JOHN D. MACARTHUR BEACH STATE PARK
A unique mixture of coastal and tropical hammock and mangrove forest, this barrier island provides a haven for several rare or endangered native tropical and coastal plant species. The park's Nature Center shows visitors why the park is a biological treasure. Visitors can swim, picnic, and surf at the beach; scuba diving and snorkeling are also popular activities. Birdwatchers can see herons, brown pelicans, terns, sandpipers, and gulls. Anglers can fish in the lagoon by wading, kayaking, or canoeing. They can also fish from non-swimming areas of the beach. Located in northern Palm Beach County, 2.8 miles south of the intersection of U.S. 1 and PGA Boulevard on A1A.
In addition to numerous species of shore and wading birds, the park is a prime nesting site for sea turtles. Large numbers of loggerhead, green and leatherback turtles nest from early May through late August.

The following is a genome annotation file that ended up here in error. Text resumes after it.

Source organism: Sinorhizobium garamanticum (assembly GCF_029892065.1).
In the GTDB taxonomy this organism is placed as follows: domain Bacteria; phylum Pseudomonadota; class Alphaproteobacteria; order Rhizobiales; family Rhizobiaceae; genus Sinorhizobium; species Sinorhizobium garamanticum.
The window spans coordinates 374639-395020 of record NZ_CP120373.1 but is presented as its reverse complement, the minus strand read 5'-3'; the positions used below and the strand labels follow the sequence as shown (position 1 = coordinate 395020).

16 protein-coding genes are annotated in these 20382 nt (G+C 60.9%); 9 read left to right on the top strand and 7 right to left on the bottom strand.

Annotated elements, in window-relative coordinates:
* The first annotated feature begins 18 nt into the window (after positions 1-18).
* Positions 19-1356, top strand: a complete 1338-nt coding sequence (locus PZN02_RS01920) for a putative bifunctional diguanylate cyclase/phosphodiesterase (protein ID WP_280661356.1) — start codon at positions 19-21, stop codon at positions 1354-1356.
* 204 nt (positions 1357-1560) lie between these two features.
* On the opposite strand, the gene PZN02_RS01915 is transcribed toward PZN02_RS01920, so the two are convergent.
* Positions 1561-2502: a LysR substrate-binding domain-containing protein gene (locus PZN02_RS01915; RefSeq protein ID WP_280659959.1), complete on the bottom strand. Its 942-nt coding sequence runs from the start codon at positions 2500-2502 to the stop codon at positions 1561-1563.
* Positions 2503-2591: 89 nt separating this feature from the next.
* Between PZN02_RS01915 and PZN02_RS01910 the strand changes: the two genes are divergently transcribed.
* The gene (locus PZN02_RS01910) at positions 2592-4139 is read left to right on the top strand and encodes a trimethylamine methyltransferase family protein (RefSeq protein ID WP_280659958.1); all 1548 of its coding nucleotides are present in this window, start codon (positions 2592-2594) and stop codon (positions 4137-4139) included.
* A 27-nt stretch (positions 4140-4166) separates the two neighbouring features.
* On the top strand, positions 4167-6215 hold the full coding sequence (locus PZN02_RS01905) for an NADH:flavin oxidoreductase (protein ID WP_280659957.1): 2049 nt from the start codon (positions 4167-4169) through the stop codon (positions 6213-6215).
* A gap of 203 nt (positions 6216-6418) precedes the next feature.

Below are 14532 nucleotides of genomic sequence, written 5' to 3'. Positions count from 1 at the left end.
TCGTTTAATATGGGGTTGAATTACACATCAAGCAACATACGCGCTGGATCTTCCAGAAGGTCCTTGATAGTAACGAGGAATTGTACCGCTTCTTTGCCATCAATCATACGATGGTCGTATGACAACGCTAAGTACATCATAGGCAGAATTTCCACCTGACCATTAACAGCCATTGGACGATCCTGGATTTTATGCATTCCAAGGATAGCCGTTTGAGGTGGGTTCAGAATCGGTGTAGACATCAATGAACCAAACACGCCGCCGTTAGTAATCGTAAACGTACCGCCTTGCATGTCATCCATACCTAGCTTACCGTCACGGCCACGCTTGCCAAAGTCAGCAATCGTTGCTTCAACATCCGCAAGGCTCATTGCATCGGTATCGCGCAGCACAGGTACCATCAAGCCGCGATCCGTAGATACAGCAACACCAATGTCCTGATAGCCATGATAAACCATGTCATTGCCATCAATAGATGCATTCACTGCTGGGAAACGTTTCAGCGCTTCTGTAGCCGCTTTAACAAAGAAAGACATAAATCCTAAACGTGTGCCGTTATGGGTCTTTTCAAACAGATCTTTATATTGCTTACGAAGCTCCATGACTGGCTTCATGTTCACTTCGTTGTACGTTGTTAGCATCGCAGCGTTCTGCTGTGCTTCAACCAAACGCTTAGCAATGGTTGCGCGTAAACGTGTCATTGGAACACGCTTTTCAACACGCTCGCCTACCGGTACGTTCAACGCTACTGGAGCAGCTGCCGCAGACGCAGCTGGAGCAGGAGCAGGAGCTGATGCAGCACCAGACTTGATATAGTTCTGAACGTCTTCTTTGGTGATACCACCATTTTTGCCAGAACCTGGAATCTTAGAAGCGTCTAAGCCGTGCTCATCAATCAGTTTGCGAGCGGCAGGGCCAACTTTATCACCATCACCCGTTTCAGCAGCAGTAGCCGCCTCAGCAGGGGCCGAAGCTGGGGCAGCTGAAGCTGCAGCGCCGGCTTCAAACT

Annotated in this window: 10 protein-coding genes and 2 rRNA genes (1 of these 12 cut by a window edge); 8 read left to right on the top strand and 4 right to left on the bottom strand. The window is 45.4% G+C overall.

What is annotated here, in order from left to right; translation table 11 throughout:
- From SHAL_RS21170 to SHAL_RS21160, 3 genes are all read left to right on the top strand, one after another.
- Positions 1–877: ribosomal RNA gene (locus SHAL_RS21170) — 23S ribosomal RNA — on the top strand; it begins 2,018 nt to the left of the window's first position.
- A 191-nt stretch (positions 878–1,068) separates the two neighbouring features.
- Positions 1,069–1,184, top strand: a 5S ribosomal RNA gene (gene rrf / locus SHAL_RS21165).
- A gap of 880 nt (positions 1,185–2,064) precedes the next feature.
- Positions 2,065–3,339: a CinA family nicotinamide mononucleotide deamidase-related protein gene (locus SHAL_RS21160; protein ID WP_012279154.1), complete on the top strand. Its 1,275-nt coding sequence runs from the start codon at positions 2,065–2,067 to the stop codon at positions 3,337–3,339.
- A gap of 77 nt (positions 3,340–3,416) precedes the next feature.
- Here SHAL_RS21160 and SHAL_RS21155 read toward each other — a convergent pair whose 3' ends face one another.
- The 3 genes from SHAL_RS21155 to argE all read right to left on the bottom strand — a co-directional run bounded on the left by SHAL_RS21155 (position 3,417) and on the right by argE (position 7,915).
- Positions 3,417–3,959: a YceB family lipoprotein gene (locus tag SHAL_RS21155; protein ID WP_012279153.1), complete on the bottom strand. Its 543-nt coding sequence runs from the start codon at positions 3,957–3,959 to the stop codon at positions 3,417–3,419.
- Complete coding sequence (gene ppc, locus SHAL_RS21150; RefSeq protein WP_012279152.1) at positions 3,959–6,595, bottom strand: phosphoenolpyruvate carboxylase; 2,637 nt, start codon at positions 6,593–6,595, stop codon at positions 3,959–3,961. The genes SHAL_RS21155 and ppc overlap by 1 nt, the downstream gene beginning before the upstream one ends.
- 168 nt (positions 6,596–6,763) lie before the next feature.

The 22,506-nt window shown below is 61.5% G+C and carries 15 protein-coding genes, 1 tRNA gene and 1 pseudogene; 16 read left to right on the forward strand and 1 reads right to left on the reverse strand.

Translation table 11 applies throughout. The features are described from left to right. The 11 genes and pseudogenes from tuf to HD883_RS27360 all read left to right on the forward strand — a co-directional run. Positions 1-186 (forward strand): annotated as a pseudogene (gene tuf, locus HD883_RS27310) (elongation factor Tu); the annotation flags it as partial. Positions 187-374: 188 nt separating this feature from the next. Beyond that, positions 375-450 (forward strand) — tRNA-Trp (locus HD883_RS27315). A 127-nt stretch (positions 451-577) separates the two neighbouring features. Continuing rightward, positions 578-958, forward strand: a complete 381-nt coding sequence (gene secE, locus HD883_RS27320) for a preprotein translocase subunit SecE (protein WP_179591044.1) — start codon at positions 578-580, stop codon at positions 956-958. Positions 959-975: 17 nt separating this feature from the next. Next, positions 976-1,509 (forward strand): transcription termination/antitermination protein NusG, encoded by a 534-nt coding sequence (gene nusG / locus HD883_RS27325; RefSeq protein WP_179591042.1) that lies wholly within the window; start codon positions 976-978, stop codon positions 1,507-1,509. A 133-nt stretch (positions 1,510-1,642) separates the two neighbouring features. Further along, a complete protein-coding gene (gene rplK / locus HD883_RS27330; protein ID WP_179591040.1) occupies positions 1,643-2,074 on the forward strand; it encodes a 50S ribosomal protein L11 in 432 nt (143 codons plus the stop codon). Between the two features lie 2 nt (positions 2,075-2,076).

The earliest evidence of human occupation of this area comes from artifacts recovered from "kitchen middens" located in the park. Native Americans who settled this area, gathered food from the ocean and lake. Fragments of bones, shell and pottery were discarded in refuse piles or "middens."
In the early 1900s, Munyon Island was famous for its lavish resort hotel, "The Hygeia." Built by Dr. James Munyon, the hotel was destroyed by fire in 1915. Munyon Island is not open to the public, but only accessible by boat.
The park is named after the previous property owner, John D. MacArthur, who wished to preserve it for future generations to enjoy. In the 1970s, after a university study convinced MacArthur that the property was a biological treasure, he donated a section for use as a public park. The John D. and Catherine T. MacArthur Foundation contributed additional funds to help develop the park and Nature Center. Facilities opened to the public in 1989.
The William T. Kirby Nature Center features displays depicting the park's natural communities and live animal exhibits. Visitors may also view a 15-minute video on the park. The Nature Center is open daily from 9:00 a.m. until 5:00 p.m.
Scuba diving and snorkeling are permitted. A "Diver Down" flag, for snorkelers and divers, is required by law and is available for rent at the Nature Center.